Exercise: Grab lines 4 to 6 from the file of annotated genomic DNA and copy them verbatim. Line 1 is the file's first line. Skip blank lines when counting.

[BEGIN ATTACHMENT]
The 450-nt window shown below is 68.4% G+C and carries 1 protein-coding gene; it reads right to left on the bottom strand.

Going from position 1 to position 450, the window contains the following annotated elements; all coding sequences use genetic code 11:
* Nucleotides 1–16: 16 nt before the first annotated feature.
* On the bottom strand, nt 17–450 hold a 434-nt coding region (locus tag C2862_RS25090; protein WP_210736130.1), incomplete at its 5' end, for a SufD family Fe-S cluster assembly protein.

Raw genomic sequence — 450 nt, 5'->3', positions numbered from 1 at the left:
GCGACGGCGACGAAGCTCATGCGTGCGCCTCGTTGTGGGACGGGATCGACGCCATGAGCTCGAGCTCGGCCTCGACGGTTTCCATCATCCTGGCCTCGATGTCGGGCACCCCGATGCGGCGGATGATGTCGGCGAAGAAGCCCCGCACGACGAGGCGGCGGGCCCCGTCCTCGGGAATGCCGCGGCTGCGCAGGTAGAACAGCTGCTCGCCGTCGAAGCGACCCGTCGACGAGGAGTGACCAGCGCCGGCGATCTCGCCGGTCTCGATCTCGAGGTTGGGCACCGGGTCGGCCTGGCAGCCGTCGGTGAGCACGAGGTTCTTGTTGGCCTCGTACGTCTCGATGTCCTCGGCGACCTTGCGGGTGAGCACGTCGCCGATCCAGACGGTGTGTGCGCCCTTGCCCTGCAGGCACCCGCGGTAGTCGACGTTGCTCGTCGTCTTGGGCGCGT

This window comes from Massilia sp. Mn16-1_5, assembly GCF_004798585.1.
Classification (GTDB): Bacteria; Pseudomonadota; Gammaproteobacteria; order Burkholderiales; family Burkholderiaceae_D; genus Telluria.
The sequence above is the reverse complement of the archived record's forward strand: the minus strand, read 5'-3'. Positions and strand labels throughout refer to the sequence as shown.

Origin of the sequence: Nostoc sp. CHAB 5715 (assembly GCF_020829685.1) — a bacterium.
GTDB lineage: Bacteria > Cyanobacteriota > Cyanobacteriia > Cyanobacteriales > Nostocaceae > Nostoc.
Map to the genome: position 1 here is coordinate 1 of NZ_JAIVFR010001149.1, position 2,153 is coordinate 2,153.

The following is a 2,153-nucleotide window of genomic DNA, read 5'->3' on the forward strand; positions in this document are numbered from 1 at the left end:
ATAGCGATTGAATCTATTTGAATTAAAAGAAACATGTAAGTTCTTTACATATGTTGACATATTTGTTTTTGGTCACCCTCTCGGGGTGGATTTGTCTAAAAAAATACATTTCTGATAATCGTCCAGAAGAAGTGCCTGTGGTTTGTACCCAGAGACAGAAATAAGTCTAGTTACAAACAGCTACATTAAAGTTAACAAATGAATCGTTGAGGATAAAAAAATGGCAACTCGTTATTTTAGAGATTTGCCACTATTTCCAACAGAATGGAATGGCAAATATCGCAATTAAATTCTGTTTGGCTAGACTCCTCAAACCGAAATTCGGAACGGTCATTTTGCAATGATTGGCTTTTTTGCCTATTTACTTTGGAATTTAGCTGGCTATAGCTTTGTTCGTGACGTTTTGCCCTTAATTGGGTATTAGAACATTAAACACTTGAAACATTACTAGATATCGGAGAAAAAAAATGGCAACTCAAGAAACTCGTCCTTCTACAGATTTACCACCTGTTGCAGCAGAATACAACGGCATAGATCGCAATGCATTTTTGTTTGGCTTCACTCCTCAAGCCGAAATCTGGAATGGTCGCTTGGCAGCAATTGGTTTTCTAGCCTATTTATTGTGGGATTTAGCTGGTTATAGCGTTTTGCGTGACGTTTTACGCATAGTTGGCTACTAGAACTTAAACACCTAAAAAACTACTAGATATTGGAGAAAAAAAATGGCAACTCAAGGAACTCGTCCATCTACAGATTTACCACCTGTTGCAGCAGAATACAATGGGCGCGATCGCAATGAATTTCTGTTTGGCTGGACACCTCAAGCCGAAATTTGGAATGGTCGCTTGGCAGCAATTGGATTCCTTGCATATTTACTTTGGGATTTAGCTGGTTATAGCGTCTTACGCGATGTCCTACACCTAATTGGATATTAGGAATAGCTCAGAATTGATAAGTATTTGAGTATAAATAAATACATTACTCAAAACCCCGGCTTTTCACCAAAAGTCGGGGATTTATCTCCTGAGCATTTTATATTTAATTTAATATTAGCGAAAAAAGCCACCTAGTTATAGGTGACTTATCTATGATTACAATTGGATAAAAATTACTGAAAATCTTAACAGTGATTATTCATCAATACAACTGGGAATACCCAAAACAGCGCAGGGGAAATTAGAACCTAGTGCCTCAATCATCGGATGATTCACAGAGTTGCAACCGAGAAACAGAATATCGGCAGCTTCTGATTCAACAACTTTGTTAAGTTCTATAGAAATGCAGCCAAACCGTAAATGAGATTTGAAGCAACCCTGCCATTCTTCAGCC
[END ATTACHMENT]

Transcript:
* On the bottom strand, nt 17–450 hold a 434-nt coding region (locus tag C2862_RS25090; protein WP_210736130.1), incomplete at its 5' end, for a SufD family Fe-S cluster assembly protein.

Raw genomic sequence — 450 nt, 5'->3', positions numbered from 1 at the left:
GCGACGGCGACGAAGCTCATGCGTGCGCCTCGTTGTGGGACGGGATCGACGCCATGAGCTCGAGCTCGGCCTCGACGGTTTCCATCATCCTGGCCTCGATGTCGGGCACCCCGATGCGGCGGATGATGTCGGCGAAGAAGCCCCGCACGACGAGGCGGCGGGCCCCGTCCTCGGGAATGCCGCGGCTGCGCAGGTAGAACAGCTGCTCGCCGTCGAAGCGACCCGTCGACGAGGAGTGACCAGCGCCGGCGATCTCGCCGGTCTCGATCTCGAGGTTGGGCACCGGGTCGGCCTGGCAGCCGTCGGTGAGCACGAGGTTCTTGTTGGCCTCGTACGTCTCGATGTCCTCGGCGACCTTGCGGGTGAGCACGTCGCCGATCCAGACGGTGTGTGCGCCCTTGCCCTGCAGGCACCCGCGGTAGTCGACGTTGCTCGTCGTCTTGGGCGCGT